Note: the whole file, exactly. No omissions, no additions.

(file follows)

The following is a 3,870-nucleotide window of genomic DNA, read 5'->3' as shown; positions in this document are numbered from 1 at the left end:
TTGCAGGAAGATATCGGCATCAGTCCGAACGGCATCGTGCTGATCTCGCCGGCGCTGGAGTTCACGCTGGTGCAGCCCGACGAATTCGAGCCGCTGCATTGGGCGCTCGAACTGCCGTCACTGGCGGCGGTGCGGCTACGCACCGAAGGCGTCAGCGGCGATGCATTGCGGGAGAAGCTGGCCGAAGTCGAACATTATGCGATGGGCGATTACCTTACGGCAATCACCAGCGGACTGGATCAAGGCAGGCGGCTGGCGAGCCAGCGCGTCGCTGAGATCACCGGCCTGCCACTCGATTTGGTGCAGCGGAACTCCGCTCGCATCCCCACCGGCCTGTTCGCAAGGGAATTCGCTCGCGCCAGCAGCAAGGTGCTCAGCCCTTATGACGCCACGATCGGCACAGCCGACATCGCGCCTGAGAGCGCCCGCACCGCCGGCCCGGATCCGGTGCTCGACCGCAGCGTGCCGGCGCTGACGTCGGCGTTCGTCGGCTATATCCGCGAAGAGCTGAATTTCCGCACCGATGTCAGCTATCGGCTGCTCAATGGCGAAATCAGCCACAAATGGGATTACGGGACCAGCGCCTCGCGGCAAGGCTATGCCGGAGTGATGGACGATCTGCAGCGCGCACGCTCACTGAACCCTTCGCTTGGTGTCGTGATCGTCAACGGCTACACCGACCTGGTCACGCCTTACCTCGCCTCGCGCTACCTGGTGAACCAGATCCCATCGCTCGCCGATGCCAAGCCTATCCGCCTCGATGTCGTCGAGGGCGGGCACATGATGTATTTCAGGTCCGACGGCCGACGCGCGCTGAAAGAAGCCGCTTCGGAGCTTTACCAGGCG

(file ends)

The following is a 3,870-nucleotide window of genomic DNA, read 5'->3' as shown; positions in this document are numbered from 1 at the left end:
TTGCAGGAAGATATCGGCATCAGTCCGAACGGCATCGTGCTGATCTCGCCGGCGCTGGAGTTCACGCTGGTGCAGCCCGACGAATTCGAGCCGCTGCATTGGGCGCTCGAACTGCCGTCACTGGCGGCGGTGCGGCTACGCACCGAAGGCGTCAGCGGCGATGCATTGCGGGAGAAGCTGGCCGAAGTCGAACATTATGCGATGGGCGATTACCTTACGGCAATCACCAGCGGACTGGATCAAGGCAGGCGGCTGGCGAGCCAGCGCGTCGCTGAGATCACCGGCCTGCCACTCGATTTGGTGCAGCGGAACTCCGCTCGCATCCCCACCGGCCTGTTCGCAAGGGAATTCGCTCGCGCCAGCAGCAAGGTGCTCAGCCCTTATGACGCCACGATCGGCACAGCCGACATCGCGCCTGAGAGCGCCCGCACCGCCGGCCCGGATCCGGTGCTCGACCGCAGCGTGCCGGCGCTGACGTCGGCGTTCGTCGGCTATATCCGCGAAGAGCTGAATTTCCGCACCGATGTCAGCTATCGGCTGCTCAATGGCGAAATCAGCCACAAATGGGATTACGGGACCAGCGCCTCGCGGCAAGGCTATGCCGGAGTGATGGACGATCTGCAGCGCGCACGCTCACTGAACCCTTCGCTTGGTGTCGTGATCGTCAACGGCTACACCGACCTGGTCACGCCTTACCTCGCCTCGCGCTACCTGGTGAACCAGATCCCATCGCTCGCCGATGCCAAGCCTATCCGCCTCGATGTCGTCGAGGGCGGGCACATGATGTATTTCAGGTCCGACGGCCGACGCGCGCTGAAAGAAGCCGCTTCGGAGCTTTACCAGGCG